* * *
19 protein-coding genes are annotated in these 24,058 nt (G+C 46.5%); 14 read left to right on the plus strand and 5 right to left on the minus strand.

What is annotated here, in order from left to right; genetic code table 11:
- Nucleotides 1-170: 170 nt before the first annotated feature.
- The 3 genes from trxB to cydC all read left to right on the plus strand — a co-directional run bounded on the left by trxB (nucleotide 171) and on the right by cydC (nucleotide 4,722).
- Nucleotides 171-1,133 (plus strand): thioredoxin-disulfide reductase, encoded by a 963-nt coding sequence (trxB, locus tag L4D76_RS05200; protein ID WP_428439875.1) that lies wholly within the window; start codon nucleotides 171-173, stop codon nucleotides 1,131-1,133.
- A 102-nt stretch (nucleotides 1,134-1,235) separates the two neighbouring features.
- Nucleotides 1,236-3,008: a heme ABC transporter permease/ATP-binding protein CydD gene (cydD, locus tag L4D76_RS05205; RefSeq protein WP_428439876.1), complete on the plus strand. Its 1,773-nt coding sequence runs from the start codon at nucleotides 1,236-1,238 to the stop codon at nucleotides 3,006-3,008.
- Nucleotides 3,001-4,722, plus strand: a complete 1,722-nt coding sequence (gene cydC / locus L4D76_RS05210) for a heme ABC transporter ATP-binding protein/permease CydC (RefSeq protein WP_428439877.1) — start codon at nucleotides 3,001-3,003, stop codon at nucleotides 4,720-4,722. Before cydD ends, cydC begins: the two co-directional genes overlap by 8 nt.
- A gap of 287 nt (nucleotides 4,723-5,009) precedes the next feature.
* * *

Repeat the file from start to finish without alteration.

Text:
19 protein-coding genes are annotated in these 24,058 nt (G+C 46.5%); 14 read left to right on the plus strand and 5 right to left on the minus strand.

What is annotated here, in order from left to right; genetic code table 11:
- Nucleotides 1-170: 170 nt before the first annotated feature.
- The 3 genes from trxB to cydC all read left to right on the plus strand — a co-directional run bounded on the left by trxB (nucleotide 171) and on the right by cydC (nucleotide 4,722).
- Nucleotides 171-1,133 (plus strand): thioredoxin-disulfide reductase, encoded by a 963-nt coding sequence (trxB, locus tag L4D76_RS05200; protein ID WP_428439875.1) that lies wholly within the window; start codon nucleotides 171-173, stop codon nucleotides 1,131-1,133.
- A 102-nt stretch (nucleotides 1,134-1,235) separates the two neighbouring features.
- Nucleotides 1,236-3,008: a heme ABC transporter permease/ATP-binding protein CydD gene (cydD, locus tag L4D76_RS05205; RefSeq protein WP_428439876.1), complete on the plus strand. Its 1,773-nt coding sequence runs from the start codon at nucleotides 1,236-1,238 to the stop codon at nucleotides 3,006-3,008.
- Nucleotides 3,001-4,722, plus strand: a complete 1,722-nt coding sequence (gene cydC / locus L4D76_RS05210) for a heme ABC transporter ATP-binding protein/permease CydC (RefSeq protein WP_428439877.1) — start codon at nucleotides 3,001-3,003, stop codon at nucleotides 4,720-4,722. Before cydD ends, cydC begins: the two co-directional genes overlap by 8 nt.
- A gap of 287 nt (nucleotides 4,723-5,009) precedes the next feature.